Out of frustration, Tony refused to take responsibility for his actions as well as those of his children. In A.J.’s case specifically, he blamed it on the Soprano gene which caused erratic behavior. Apparently, the gene could be traced all the way back to his great grandfather who took his own life by driving a mule cart over a mountain.
As expected, Dr. Melfi disagreed with his assessment. “When you blame your genes, your really blaming yourself and that’s what we should be talking about,” she said. The ever-calm therapist advised Tony to take responsibility both as a parent and as an adult and he’ll soon see the “gene” going away.
There Is No Total Control
During one of Season 2’s early episodes, Dr. Melfi was blunt with Tony, asking him what he wanted to achieve with therapy. After all, he had been quite inconsistent with attendances.
Tony told her that he wanted to achieve total control over everything in his life, including his health and his business. Dr.Melfi quickly let him know that there was no such thing as total control. Only one thing could be controlled at a time. For example, he couldn’t become a better mob boss through therapy. For that, he would have to read The Art Of War by Sun Tzu.
Open Up More
It was understandable for Tony to be a little bit secretive with Dr. Melfi at times. He was a mob boss with plenty of skeletons in his closet. He once mentioned that he was having trouble with his cousin Tony Blundetto but didn’t want to shed more light on it. This upset Dr. Melfi, who told him she could only help if he opened up more.
Their sessions were covered through doctor-patient confidentiality; there was nothing she could say even if the feds questioned her. Tony eventually took her advice, leading to him getting better ideas about Blundetto, such as not to hand him over to the Lupertazzi crime family.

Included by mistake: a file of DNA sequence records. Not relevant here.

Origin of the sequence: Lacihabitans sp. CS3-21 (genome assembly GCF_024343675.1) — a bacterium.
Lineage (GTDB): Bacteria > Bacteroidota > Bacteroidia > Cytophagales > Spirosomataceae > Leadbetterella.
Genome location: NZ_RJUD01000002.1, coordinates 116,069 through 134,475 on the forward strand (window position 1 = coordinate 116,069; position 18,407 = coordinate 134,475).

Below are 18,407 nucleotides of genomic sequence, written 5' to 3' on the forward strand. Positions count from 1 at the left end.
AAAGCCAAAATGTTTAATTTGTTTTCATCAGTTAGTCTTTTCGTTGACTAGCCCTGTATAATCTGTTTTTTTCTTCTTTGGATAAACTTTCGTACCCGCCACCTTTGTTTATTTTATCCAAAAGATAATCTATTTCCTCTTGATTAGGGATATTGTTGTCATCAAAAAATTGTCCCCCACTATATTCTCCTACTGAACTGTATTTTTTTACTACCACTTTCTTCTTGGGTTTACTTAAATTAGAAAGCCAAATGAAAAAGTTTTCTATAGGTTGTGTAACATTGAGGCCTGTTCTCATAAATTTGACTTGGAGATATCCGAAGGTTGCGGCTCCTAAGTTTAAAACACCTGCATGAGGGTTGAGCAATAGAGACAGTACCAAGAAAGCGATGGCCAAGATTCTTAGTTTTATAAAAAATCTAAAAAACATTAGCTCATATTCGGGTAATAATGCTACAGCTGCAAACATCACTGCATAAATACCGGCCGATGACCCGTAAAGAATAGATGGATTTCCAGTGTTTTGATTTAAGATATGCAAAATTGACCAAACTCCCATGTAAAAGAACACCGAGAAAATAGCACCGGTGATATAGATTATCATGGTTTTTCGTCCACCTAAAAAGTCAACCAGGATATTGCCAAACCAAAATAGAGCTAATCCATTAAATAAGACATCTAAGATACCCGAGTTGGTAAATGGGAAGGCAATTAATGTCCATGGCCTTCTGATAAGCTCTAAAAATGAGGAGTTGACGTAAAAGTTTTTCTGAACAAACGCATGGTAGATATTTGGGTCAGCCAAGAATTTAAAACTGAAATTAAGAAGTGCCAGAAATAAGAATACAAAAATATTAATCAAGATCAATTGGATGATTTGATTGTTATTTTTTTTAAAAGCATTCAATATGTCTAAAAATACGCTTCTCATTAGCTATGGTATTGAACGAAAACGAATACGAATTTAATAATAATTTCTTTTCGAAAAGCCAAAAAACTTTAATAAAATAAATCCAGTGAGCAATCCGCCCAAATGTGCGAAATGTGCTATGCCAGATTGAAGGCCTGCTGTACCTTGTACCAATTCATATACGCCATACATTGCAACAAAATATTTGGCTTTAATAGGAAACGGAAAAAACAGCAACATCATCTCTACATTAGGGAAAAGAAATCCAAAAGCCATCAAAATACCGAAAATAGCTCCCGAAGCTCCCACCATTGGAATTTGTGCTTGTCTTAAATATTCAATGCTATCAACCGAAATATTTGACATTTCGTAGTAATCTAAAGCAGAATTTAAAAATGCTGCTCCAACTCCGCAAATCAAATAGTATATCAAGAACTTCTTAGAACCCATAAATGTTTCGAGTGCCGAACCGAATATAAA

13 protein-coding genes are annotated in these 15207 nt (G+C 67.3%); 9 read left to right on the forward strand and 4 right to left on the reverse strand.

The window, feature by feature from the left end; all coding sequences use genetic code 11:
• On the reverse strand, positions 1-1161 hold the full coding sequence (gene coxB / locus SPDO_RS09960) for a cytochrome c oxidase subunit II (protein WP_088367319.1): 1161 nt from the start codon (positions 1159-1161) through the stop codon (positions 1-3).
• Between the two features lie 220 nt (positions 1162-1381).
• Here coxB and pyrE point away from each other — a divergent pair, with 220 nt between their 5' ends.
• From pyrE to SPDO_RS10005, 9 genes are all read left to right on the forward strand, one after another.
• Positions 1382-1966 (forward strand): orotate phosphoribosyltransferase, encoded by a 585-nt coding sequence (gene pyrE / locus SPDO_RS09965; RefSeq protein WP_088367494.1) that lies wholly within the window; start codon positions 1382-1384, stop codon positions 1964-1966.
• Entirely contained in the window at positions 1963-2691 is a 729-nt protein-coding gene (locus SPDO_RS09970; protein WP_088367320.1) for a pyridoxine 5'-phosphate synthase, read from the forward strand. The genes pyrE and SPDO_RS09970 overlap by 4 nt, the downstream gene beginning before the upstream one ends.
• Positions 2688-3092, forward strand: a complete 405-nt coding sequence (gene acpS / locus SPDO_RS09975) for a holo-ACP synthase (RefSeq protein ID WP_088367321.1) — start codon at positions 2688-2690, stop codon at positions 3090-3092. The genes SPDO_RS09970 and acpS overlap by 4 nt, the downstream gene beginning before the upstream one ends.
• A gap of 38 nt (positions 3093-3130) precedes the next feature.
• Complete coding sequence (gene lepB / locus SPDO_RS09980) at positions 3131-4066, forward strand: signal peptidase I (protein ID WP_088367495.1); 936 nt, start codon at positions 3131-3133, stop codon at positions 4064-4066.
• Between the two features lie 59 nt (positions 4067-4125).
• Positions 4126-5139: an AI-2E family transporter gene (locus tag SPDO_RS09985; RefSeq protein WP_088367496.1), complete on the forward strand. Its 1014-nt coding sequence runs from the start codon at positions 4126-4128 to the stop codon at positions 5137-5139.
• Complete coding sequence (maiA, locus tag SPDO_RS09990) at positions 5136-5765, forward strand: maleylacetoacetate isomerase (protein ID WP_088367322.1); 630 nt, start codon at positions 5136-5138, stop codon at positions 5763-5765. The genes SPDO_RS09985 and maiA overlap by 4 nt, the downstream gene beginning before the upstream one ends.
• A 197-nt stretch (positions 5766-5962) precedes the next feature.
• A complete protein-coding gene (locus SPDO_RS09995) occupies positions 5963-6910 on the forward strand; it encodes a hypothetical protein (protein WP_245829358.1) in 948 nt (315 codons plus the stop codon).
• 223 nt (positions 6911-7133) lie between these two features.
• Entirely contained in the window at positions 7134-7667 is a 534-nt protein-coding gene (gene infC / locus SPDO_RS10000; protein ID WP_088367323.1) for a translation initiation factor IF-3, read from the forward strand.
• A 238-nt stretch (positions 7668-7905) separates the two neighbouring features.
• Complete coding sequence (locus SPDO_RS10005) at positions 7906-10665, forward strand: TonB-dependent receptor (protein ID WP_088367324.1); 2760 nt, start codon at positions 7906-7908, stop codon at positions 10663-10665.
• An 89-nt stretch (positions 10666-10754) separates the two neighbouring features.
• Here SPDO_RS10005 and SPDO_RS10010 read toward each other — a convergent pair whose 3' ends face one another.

To Bring Carmela To The Therapy Sessions
After complaining a lot about his family, Tony was advised by Dr. Melfi to bring his wife Carmela along for one of the sessions. He was skeptical about it but he agreed to do it anyway. The first session didn’t go so well, with Carmela feeling that the therapist was trying to paint her as the problem.
However, when Carmela went alone for the next, she came to the realization that she was being too judgmental towards her husband and that she needed to understand him more due to the nature of their work. This helped improve their marriage. Later on, Carmela got her own therapist.
Appreciate The Little Progress
There were times when Tony felt that the therapy sessions were not helping him. However, he was wrong. When he complained about wanting to quit during the fourth year of therapy, Dr. Melfi reminded him that progress had indeed been made. He was no longer depressed or having panic attacks as was the case with their first-ever sessions.
Realizing just how true this was, Tony took back his words and opted to carry on with therapy. He would continue to do so until the penultimate episode of the series.
To Control His Anger
Tony had anger issues, which Dr. Melfi noticed very early on. She advised him to tone it down or else it would lead to problems, especially for a man who was in organized crime.
This appeared to work as Tony showed restraint a lot of times in the series. He forgave many of his subordinates for mistakes that would have easily gotten them whacked. During arguments with his A.J. or Carmela, Tony was normally able to cool off after only airing out his grievances for a few seconds.